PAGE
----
Azure DevOps is a great platform for all things continuous - integration, deployment and annoyance.
The last one has been high on my list for the last while, trying to get Plumber builds to plop out of the pipeline in the shape I wanted.
I’m building a multi-target solution, targeting .Net Framework 4.7.2 and .Net 5.0, which took a bit of fiddling to get right, but that’s not the source of my most recent pains.
Versioning. Versioning is the devil and she’s had me grasped in her hairy paws.
What I want is simple - semantic (ish) versioning, but with enough flexibility to easily publish pre-release versions, nightly versions, RTM versions and any other versions I might so desire at some point in the future.
As part of the Great Net Core migration of early-mid 2021, I’ve shifted Plumber away from package.config to use the much more modern package references syntax in the csproj file. Since csproj is now my source of truth for references, it made sense that it became the same for packaging info.
That meant goodbye, farewell, to nuspec in favor of properties in my csproj file(s). All good, nice and clean.
Directory.Build.props. This magical file lets me list all the global/reused properties, and have them imported per project at build time.
For example, I can have a csproj like so (edited for brevity):
<Project> <PropertyGroup> <Title>Plumber.Core</Title> <Summary>The Plumber.Core library - do not install this package directly, install Plumber.Workflow instead</Summary> </PropertyGroup> </Project>
For more example, I can have a Directory.Build.Props file like so (also edited for brevity):
<Project> <PropertyGroup> <VersionPrefix>2.0.0</VersionPrefix> <VersionSuffix>rc-001</VersionSuffix> </PropertyGroup> </Project>
When it comes to build time, these get combined into:
<Project> <PropertyGroup> <Title>Plumber.Core</Title> <Summary>The Plumber.Core library - do not install this package directly, install Plumber.Workflow instead</Summary> <VersionPrefix>2.0.0</VersionPrefix> <VersionSuffix>rc-001</VersionSuffix> </PropertyGroup> </Project>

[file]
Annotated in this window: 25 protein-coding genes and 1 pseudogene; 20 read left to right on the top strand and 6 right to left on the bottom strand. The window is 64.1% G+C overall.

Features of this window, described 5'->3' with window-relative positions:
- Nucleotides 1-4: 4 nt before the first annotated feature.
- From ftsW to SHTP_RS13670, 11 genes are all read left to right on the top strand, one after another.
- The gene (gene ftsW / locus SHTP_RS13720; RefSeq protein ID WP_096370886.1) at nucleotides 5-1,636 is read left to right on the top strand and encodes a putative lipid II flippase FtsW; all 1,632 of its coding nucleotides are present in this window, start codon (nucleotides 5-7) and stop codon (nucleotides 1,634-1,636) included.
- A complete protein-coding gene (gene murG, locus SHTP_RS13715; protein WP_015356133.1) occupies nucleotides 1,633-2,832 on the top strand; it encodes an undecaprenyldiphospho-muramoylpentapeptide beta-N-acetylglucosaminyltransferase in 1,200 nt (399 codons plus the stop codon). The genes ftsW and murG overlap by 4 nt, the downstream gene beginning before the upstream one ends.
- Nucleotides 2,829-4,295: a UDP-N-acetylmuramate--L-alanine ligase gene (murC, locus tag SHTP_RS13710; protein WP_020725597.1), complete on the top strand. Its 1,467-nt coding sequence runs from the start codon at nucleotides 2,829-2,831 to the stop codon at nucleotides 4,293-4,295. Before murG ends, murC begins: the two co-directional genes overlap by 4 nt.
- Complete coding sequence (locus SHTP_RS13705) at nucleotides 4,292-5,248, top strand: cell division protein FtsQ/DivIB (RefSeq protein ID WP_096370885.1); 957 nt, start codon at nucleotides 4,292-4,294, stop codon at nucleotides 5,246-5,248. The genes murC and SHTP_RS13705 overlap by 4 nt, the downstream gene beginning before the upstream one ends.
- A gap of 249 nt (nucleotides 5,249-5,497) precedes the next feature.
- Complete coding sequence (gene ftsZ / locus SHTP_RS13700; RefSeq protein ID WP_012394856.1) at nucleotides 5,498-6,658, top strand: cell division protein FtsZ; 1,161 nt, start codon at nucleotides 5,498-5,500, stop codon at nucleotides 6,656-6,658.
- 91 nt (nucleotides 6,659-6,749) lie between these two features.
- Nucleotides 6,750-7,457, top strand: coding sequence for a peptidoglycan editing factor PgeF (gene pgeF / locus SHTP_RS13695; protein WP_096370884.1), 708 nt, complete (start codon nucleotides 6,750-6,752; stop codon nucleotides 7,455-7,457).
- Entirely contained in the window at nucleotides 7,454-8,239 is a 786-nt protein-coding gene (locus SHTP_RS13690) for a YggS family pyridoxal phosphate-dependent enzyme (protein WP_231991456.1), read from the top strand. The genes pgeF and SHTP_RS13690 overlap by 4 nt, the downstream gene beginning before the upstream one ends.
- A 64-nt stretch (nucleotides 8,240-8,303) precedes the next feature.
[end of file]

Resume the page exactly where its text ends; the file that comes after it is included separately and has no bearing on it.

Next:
This means I can set the
VersionSuffix once, at the solution root, and have these values applied to all projects when I build (or more accurately, when DevOps builds them).
With the entree out of the way, we get to the meat.
It’s great to be building and packing packages with a sensible versioning strategy - per the examples above, Plumber is currently
2.0.0-rc-001. There may be more Release Candidate releases in future, in which case I update the props file, and the subsequent build will update.
The issue I struck, however, was in managing nightly releases. I don’t want a daily bump to the RC value, I need instead to include the build number as an additional identifier. A suffixed suffix, if you will.
There’s more than likely other ways to get this to work, but those are hidden somewhere I couldn’t find, so I took what could be seen as a sledgehammer approach.
For all the slander cast YAML’s way, I’m a fan of having my pipeline declared in code with as little as possible hidden away in SAAS menus and settings. Hence, Powershell for this job.
My ideal package versioning format looks like so:
With the major, minor, patch and suffix values available in the props file, and DevOps kindly providing the build number as an environment variable, all that remains is some Powershell gymnastics.
$xml = [Xml] (Get-Content .\Directory.Build.props) $prefix = $xml.Project.PropertyGroup.VersionPrefix $suffix = $xml.Project.PropertyGroup.VersionSuffix echo "##vso[task.setvariable variable=VERSION]$prefix-$suffix.$Env:BUILD_BUILDID"
I’m geting the Directory.Build.props file as an XML object, traversing the nodes to get the VersionPrefix and VersionSuffix values, then banging them into a variable along with
$Env:BUILD_BUILDID, which spits out the current build ID (as one might fairly expect).
Now that I have my
VERSION variable, I can use it in a subsequent task, when I’m packing the NuGet packages that comprise Plumber. This could be a script/CLI task, but using the DevOps
[email protected] task, I can manage versioning with task inputs:
- task: [email protected] inputs: // other stuff versioningScheme: byEnvVar versioningEnvVar: VERSION
Easy as that. Easy in the sense it took me best part of a day and dozens (probably) of failed pipeline runs to get the result I was chasing.
Next job is to update the pipeline to run release and pre-release builds based on the trigger, where pushing a release tag sets the release configuration.
Then it’s on to deployment, and pushing that RTM build to NuGet, creating a GitHub release, automatically tweeting my successes and ordering a delicious, celebratory Indian dinner.